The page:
Gwen Stefani Dyes Her 5-Year-Old Son's Hair Despite Health Risks

Kingston RossdaleGwen Stefani's son's latest dye jobGwen Stefani has always been one of my favorite celebrity moms. She has a killer voice, rocking style, and the day her kids' clothing line started showing up in Target ranks right up there on the short list of best days for mothers of little girls who fancy themselves fashionistas. But please, for the love of Mike, would she stop dyeing her kid's hair?

Every time I catch a glimpse of 5-year-old son Kingston in the news, he has a new 'do in a new hue. Awhile back it was a blue mohawk. This week it's bleach blond. Yikes! Doesn't Gwen know what that stuff can do to a kid?

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Hair dyes can contain everything from coal tar, which has been linked to cancer, to parabens, which have been linked to endocrine system disruption. They fall on the list of "problem beauty products" that non-profit watchdog the Environmental Working Group suggest avoiding, especially with your kids.

As cute as little Kingston looks, that's enough to scare me out of letting that stuff anywhere near my kid's hair and thoroughly regret the number of things I did to my head as a teenager.

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I'm not trying to be a grinch here. I'm all about creative expression with kids, and the way I see it, hair is one of the best parts of their body where a kid can show off their own style. In a few months time, a bad haircut has grown out. It's not permanent like a tattoo.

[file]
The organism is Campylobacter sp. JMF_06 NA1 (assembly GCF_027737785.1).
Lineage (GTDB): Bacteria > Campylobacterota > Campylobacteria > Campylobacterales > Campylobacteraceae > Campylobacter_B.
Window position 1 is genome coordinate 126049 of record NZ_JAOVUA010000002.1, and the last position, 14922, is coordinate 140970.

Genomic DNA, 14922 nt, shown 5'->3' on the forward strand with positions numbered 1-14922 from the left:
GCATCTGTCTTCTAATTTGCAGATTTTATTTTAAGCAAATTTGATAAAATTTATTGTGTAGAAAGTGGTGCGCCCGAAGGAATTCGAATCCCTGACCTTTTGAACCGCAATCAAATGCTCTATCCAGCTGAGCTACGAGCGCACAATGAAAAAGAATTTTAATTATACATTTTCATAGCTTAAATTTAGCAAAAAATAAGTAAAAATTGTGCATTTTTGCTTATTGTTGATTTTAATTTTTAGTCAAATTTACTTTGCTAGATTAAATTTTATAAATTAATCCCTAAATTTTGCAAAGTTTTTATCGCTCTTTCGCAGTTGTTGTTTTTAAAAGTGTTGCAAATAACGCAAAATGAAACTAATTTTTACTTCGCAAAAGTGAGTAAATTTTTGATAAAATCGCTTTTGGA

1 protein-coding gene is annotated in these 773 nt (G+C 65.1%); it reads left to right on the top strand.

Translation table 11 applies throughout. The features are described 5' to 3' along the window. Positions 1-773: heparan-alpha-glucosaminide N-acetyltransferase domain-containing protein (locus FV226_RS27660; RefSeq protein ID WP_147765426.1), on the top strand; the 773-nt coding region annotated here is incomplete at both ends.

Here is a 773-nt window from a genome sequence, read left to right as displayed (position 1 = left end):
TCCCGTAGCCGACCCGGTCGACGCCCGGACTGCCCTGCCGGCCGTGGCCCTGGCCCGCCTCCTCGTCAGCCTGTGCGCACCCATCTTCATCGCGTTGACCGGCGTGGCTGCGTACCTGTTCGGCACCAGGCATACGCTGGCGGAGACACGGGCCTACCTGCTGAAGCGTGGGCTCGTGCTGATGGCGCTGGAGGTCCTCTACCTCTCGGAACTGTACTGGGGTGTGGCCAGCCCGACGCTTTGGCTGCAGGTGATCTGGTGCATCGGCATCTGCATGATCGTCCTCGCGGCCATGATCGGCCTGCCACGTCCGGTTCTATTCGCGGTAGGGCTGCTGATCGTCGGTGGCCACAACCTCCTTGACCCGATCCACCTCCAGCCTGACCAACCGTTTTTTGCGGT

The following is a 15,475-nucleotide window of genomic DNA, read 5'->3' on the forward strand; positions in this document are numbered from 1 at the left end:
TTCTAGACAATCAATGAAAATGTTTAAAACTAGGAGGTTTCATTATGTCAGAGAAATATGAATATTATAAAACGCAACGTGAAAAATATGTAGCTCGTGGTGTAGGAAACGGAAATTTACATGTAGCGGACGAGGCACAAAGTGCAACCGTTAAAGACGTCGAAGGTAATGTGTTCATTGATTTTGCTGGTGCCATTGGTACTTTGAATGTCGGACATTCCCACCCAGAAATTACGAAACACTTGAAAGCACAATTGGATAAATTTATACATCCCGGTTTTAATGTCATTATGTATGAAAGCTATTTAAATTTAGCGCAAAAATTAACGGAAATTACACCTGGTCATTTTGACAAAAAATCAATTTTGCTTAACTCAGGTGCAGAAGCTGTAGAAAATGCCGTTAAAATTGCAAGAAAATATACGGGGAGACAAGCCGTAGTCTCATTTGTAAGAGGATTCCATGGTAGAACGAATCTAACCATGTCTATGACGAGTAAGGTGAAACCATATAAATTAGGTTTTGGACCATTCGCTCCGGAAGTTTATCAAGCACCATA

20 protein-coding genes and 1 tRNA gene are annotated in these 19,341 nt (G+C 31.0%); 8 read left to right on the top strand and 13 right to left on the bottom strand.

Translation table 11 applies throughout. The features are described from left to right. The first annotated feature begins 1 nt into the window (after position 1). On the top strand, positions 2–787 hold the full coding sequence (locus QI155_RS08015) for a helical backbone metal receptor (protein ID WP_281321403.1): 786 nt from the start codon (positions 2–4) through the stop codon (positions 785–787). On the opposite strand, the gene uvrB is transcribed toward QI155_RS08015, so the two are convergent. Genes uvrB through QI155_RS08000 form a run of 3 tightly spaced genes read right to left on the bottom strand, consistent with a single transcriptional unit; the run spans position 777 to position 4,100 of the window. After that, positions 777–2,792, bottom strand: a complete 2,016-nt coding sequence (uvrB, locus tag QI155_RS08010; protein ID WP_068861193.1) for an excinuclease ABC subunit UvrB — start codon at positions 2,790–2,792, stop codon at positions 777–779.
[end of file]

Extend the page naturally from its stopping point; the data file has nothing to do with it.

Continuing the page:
But our kids only get one chance at a healthy childhood. Holding off on the dye doesn't seem that hard to me.

If they have a colorful spirit like Gwen's kid, there are some safe alternatives for kids. Unlike Kingston's blond dye job, which you can see has begun to grow out, you have to accept that most won't last long. Although I look at it the way I do those wash-off tattoos: the inconvenience is a fair trade-off for safety.

Squeeze fresh lemon juice on their hair, and send them out in the sun (with a safe sunscreen on the skin, of course!). Try a clip-on of colored synthetic hair. I've also heard you can get non-toxic chunks of colored sidewalk chalk wet, then use it to coat a child's dry hair for "dye" that will last through until they shampoo.

When do you think kids are old enough to start having their hair dyed?


Image via Splash News

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